People often get reflective around the new year. I don’t like to conform, of course, so it has taken me until the 14th day of the year to get there.

When we were in London, Ed and I had these things that we called “Dude Moments.” These were instances when we would suddenly realize where we were or what we were doing and one of us would stop and say, “Dude… Can you believe we’re here?” Given the number of new and awesome experiences that semester, we had a lot of Dude Moments.

Anyway, do you ever have one of those moments? The ones where you think to yourself, ‘Dude. How great is this?’ I’ve been doing that a lot recently. I have a wonderful family; friends who I can count on and who make me laugh; a rewarding and challenging job; a great little apartment of my own in a city I love; and a lot of good books. I mean, really, what else is there?

I have these moments fairly regularly, which I think makes me a pretty lucky person. Just this year, I’ve probably had hundreds, but there have been a few that I can remember in the last several months (some of which I’ve already talked about, notably November 4, 2008, when much of the country was having a collective Dude Moment), and—in the interest of reflection and whatnot—I shall share them with you now.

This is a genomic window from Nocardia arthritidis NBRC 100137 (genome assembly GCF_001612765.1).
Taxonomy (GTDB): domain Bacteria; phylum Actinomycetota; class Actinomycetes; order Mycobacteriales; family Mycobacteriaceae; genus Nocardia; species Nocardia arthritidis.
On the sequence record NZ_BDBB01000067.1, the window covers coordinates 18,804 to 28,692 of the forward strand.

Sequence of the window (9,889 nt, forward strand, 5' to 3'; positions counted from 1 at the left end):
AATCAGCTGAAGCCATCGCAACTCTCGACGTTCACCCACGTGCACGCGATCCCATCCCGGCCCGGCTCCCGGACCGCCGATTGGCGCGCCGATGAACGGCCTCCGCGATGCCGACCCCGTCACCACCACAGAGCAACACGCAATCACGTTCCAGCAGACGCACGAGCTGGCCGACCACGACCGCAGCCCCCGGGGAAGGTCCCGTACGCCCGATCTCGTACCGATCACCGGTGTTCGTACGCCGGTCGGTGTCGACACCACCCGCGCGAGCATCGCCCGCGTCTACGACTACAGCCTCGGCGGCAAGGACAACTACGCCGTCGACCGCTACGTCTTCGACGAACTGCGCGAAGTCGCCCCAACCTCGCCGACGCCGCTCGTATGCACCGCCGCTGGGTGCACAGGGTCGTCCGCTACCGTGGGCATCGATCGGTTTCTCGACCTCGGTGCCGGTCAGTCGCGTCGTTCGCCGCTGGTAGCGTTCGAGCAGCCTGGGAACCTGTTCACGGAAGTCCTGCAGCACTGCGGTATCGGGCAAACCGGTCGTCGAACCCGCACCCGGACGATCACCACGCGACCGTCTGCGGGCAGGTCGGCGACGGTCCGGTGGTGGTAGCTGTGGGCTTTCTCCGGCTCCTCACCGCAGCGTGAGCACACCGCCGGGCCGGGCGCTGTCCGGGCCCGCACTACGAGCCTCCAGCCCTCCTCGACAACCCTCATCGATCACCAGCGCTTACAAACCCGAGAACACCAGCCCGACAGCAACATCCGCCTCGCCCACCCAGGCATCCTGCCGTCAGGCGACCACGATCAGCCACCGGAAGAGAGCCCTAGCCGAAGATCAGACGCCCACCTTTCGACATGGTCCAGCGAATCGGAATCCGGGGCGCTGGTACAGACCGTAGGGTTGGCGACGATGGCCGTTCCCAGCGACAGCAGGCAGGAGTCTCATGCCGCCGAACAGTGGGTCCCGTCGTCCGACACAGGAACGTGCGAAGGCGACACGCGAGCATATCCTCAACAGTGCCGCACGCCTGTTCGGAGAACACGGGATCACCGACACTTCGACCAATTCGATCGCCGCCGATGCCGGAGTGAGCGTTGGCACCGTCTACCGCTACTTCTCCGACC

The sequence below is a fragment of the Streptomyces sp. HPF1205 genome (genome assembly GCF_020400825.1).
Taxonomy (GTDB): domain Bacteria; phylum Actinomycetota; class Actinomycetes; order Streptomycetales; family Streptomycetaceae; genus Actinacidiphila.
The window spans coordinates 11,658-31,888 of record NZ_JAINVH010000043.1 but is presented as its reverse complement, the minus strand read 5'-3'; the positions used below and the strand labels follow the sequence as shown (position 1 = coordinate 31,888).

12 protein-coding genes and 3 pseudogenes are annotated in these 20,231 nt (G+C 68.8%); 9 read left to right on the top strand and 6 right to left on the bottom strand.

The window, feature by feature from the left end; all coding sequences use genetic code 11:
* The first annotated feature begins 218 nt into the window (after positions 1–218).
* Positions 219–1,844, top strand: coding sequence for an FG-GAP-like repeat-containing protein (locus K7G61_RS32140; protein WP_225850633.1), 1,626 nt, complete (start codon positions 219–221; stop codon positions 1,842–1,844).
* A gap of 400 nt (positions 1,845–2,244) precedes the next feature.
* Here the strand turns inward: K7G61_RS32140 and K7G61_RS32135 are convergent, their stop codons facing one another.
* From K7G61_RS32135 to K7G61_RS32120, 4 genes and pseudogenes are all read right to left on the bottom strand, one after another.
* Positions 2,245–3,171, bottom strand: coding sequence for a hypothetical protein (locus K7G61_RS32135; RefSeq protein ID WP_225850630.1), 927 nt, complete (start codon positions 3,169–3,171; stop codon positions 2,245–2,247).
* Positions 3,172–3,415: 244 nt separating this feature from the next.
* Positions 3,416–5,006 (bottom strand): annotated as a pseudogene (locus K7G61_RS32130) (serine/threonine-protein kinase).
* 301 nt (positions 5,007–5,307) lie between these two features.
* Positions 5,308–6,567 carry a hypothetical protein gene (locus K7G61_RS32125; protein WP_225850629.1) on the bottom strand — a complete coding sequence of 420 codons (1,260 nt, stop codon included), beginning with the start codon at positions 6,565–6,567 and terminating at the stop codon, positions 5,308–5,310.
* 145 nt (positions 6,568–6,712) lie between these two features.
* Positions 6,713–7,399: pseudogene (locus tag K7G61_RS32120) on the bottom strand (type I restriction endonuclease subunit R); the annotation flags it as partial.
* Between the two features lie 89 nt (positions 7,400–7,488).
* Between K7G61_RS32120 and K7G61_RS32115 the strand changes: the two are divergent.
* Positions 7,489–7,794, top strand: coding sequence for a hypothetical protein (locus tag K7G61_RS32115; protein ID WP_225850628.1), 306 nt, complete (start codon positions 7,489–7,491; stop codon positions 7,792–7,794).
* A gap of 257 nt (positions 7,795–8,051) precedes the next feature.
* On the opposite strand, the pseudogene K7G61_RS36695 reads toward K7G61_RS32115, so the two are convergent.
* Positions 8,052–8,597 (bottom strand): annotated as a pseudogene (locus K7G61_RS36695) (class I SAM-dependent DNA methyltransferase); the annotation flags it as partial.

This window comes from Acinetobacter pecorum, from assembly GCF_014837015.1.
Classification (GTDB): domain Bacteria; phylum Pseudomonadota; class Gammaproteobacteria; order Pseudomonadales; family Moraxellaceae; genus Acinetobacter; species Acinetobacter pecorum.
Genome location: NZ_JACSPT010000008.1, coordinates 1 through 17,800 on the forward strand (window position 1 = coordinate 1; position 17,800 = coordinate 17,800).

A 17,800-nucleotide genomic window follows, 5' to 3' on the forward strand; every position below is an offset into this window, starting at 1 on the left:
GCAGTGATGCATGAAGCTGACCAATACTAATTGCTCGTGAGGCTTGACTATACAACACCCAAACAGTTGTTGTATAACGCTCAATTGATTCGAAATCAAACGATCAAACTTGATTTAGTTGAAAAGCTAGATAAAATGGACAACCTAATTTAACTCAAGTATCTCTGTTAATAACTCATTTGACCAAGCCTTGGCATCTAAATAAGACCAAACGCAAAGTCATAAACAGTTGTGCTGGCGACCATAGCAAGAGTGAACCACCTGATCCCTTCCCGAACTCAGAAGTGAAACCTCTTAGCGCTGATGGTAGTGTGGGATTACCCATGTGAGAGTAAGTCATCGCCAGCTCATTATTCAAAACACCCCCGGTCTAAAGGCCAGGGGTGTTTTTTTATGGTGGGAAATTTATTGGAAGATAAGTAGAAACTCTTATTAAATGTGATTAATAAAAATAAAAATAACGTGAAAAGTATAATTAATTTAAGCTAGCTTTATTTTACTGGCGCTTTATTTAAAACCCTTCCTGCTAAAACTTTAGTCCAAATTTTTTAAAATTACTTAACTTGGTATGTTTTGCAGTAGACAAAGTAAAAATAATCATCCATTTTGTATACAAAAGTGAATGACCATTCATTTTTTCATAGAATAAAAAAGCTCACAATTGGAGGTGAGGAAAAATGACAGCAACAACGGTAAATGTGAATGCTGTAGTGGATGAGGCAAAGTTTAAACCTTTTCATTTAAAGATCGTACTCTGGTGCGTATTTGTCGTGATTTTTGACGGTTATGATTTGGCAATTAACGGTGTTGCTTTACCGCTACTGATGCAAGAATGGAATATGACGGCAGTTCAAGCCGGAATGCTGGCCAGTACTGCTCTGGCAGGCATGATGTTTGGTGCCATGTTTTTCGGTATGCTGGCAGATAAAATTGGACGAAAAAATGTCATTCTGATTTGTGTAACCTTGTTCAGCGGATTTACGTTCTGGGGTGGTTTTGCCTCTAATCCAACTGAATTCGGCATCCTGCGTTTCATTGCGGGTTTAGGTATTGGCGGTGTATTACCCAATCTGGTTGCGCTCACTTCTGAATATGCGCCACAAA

1) October 30, 2008: I sat in a small room in the U.S. Supreme Court with 190 other people, among them the Justices of the Supreme Court, Plácido Domingo, and other local and government persons-of-interest, listening to Renée Fleming sing “Deep River,” and thinking, “How on earth did I end up here?”

2) August 29, 2008: Lola the Corolla was at full capacity as I drove back from BWI with a car full of people, a trunk full of luggage, and six conversations going on at one time—which was saying something since there were just five of us—me, Jules, Miguel, Ash, and Jason—in the car. The Trio, once inseparable, is spread across the country now, but our annual rendezvous is a joyous event—and a loud one.

3a) December 21, 2008: I stood in the choir loft at my home church, with Mom on my left, Dad on the podium, a full orchestra in front of me, and the glorious sounds of the Munsey choir seriously bringing it on Handel’s Messiah, when suddenly, the glorious sound of a trumpet—and one, in particular, that I’d know anywhere—burst forth from behind me. It surprised the hell out of me (though I’m not sure why, because what self-respecting choir director forgets to hire a trumpet player for the Hallelujah Chorus? Certainly not my father!), but brought the biggest smile to my face. (Also bringing a smile to my face? When my father, five bars from the end of the piece, snuck a peek at his watch while conducting. What, you can't wait another ten seconds?)